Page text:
Wednesday, March 11, 2020 (Alexander Campbell) | ★★★☆☆ Much of Jules Massenet’s operatic output remains hidden from view in the UK and elsewhere, with only Werther, Manon and Thaïs enjoying regular outings. Chérubin hasn’t been seen on the London stage since 1997 when The Royal Opera staged a revival of its colourful 1994 staging by Tim Albery. To a degree this relative neglect is understandable, for whilst there is great charm in some of the music, and some great opportunities for a few of the principals, the action takes some while to get going, is full of rather stock operatic situations and characters, and doesn’t much advance on the familiar plots of Rossini’s Il barbiere di Siviglia and Mozart’s Le nozze di Figaro.
Tuesday, March 10, 2020 (Peter Reed) | One thing the Bach Collegium Japan’s performance of J. S. Bach’s St John Passion brought to mind was that the taste for staging Bach Passions (not to mention the Requiems by Verdi and Britten) seems to have receded, thank heavens. The aim was to make these Christian blockbusters more accessible, more ‘now’, but as the stagings careered towards emotional, empathising overload, the works themselves were diminished, even demeaned, as forcing the explicit upon what is implicit always does – a case of the way to Hell being paved with good intentions.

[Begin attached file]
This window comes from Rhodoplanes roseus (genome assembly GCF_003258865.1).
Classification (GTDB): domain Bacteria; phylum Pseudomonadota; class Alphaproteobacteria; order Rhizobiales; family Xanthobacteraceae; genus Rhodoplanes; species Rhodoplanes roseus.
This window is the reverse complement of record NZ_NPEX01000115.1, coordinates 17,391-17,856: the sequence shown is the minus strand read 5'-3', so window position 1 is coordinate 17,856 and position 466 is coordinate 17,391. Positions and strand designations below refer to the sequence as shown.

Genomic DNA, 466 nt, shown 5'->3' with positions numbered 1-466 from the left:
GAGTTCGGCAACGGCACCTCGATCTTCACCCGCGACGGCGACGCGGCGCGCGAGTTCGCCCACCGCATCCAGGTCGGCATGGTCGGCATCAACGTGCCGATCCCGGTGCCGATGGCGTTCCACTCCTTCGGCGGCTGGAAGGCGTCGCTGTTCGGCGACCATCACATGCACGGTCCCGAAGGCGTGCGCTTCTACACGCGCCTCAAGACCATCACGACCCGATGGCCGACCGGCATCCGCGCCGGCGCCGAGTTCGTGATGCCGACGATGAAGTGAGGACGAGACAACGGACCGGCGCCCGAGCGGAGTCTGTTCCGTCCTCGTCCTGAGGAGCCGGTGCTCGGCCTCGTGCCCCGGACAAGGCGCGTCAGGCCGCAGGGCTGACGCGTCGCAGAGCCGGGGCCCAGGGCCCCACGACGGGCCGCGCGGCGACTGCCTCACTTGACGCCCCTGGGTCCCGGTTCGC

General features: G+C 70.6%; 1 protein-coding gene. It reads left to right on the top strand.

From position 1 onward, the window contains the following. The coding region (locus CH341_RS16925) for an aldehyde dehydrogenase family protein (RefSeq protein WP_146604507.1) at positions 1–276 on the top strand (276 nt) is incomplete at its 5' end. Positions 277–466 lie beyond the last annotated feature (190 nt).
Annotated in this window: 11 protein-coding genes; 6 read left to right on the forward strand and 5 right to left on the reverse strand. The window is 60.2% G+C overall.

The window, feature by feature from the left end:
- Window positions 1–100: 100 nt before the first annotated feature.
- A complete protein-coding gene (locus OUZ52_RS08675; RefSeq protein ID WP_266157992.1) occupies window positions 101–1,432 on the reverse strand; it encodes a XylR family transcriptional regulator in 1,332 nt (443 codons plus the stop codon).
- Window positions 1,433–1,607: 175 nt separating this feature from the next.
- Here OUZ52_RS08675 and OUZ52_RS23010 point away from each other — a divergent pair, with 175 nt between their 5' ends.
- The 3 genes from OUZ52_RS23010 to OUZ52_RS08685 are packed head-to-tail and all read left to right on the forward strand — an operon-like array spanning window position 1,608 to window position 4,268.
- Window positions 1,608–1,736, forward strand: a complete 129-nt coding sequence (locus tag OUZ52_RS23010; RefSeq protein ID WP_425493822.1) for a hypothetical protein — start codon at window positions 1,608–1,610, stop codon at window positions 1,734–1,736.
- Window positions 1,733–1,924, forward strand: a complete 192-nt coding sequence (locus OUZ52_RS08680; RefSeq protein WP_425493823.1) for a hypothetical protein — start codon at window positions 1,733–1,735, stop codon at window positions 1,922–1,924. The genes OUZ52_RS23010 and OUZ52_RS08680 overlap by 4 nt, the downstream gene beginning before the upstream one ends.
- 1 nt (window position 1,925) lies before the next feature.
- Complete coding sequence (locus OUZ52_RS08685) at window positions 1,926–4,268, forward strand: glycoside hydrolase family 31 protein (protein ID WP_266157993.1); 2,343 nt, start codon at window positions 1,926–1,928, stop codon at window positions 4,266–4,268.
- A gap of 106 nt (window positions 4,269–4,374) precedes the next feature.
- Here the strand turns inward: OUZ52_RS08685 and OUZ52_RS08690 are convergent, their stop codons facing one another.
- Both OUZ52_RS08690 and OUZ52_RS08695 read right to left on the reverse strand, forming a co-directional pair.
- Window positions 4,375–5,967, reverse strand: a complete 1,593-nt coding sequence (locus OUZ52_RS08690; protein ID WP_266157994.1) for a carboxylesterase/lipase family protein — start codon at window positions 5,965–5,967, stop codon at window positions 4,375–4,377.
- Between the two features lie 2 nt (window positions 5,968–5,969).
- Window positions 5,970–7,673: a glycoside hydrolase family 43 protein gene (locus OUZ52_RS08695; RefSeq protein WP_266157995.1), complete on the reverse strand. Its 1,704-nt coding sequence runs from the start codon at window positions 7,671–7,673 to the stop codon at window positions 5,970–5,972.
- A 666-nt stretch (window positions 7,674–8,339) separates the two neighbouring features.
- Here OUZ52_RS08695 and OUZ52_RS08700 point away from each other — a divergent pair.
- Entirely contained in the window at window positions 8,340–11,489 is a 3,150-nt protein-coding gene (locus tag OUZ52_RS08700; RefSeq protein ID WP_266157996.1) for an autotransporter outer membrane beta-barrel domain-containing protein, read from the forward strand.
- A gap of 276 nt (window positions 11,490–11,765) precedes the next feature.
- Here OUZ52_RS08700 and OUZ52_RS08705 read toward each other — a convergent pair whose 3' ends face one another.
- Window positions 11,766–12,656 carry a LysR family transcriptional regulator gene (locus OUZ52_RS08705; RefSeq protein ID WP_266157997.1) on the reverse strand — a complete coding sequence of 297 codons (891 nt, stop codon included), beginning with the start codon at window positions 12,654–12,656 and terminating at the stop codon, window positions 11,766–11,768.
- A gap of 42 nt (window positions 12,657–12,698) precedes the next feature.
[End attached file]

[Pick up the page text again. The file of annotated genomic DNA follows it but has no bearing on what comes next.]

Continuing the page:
Tuesday, March 10, 2020 (Curtis Rogers) | The 18th century knew how to do ‘royal weddings’ properly. With one of the greatest composers in Europe at their disposal, the Hanoverian court in England was able to call upon the services of Handel to provide this Serenata as part of the festivities for the marriage in 1734 of the Princess Royal, Anne (daughter of George II) to Prince William IV of Orange. As a Serenata, Parnasso in festa does not comprise a dramatic narrative as such, unlike an opera. But Handel’s score is more ambitious than his Italian stage works in many respects by utilising an expanded orchestra (with trumpets, horns, and timpani – only rarely used in the operas) in a musical sequence which features choruses among its various arias and therefore greater variety and flexibility than the usual format of opera seria at the time.